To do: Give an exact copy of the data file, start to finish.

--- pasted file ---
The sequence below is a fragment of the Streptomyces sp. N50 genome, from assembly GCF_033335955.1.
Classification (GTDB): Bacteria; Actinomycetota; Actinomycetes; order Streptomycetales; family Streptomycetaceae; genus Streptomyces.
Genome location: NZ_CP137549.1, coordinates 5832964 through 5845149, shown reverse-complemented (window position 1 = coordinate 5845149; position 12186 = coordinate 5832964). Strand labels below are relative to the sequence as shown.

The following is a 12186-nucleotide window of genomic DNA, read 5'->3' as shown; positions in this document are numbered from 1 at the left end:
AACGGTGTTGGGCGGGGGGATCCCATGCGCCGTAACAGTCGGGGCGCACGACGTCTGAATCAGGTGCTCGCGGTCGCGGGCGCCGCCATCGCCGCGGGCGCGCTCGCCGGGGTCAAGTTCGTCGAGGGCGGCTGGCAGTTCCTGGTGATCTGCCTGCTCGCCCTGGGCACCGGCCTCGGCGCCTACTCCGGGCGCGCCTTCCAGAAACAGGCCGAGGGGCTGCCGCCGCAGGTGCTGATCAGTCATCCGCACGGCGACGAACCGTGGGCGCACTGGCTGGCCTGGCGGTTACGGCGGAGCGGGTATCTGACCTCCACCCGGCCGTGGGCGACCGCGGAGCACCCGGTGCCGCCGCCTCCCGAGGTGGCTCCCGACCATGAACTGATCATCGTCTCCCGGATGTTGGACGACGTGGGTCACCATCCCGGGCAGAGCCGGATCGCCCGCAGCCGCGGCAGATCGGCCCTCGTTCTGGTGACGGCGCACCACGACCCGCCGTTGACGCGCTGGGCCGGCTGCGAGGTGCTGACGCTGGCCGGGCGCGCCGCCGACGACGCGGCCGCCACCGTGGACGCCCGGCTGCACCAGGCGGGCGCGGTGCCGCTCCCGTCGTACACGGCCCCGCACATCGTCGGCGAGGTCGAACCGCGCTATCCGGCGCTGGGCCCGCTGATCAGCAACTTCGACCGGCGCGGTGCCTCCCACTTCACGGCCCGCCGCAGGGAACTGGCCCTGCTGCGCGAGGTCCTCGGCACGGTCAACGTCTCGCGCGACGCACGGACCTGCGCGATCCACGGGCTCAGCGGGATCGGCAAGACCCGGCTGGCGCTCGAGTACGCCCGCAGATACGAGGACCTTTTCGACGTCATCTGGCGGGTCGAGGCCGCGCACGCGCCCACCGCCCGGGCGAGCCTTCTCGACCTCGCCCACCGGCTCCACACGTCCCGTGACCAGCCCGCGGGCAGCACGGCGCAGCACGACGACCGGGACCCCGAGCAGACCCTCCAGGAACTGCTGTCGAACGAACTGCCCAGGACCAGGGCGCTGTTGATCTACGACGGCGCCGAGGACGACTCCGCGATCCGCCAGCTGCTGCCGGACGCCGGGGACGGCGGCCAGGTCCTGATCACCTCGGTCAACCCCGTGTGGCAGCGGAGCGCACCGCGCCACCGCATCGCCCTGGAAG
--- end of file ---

The sequence below is a fragment of the Streptomyces sp. N50 genome, from assembly GCF_033335955.1.
Classification (GTDB): Bacteria; Actinomycetota; Actinomycetes; order Streptomycetales; family Streptomycetaceae; genus Streptomyces.
Genome location: NZ_CP137549.1, coordinates 5832964 through 5845149, shown reverse-complemented (window position 1 = coordinate 5845149; position 12186 = coordinate 5832964). Strand labels below are relative to the sequence as shown.

The following is a 12186-nucleotide window of genomic DNA, read 5'->3' as shown; positions in this document are numbered from 1 at the left end:
AACGGTGTTGGGCGGGGGGATCCCATGCGCCGTAACAGTCGGGGCGCACGACGTCTGAATCAGGTGCTCGCGGTCGCGGGCGCCGCCATCGCCGCGGGCGCGCTCGCCGGGGTCAAGTTCGTCGAGGGCGGCTGGCAGTTCCTGGTGATCTGCCTGCTCGCCCTGGGCACCGGCCTCGGCGCCTACTCCGGGCGCGCCTTCCAGAAACAGGCCGAGGGGCTGCCGCCGCAGGTGCTGATCAGTCATCCGCACGGCGACGAACCGTGGGCGCACTGGCTGGCCTGGCGGTTACGGCGGAGCGGGTATCTGACCTCCACCCGGCCGTGGGCGACCGCGGAGCACCCGGTGCCGCCGCCTCCCGAGGTGGCTCCCGACCATGAACTGATCATCGTCTCCCGGATGTTGGACGACGTGGGTCACCATCCCGGGCAGAGCCGGATCGCCCGCAGCCGCGGCAGATCGGCCCTCGTTCTGGTGACGGCGCACCACGACCCGCCGTTGACGCGCTGGGCCGGCTGCGAGGTGCTGACGCTGGCCGGGCGCGCCGCCGACGACGCGGCCGCCACCGTGGACGCCCGGCTGCACCAGGCGGGCGCGGTGCCGCTCCCGTCGTACACGGCCCCGCACATCGTCGGCGAGGTCGAACCGCGCTATCCGGCGCTGGGCCCGCTGATCAGCAACTTCGACCGGCGCGGTGCCTCCCACTTCACGGCCCGCCGCAGGGAACTGGCCCTGCTGCGCGAGGTCCTCGGCACGGTCAACGTCTCGCGCGACGCACGGACCTGCGCGATCCACGGGCTCAGCGGGATCGGCAAGACCCGGCTGGCGCTCGAGTACGCCCGCAGATACGAGGACCTTTTCGACGTCATCTGGCGGGTCGAGGCCGCGCACGCGCCCACCGCCCGGGCGAGCCTTCTCGACCTCGCCCACCGGCTCCACACGTCCCGTGACCAGCCCGCGGGCAGCACGGCGCAGCACGACGACCGGGACCCCGAGCAGACCCTCCAGGAACTGCTGTCGAACGAACTGCCCAGGACCAGGGCGCTGTTGATCTACGACGGCGCCGAGGACGACTCCGCGATCCGCCAGCTGCTGCCGGACGCCGGGGACGGCGGCCAGGTCCTGATCACCTCGGTCAACCCCGTGTGGCAGCGGAGCGCACCGCGCCACCGCATCGCCCTGGAAG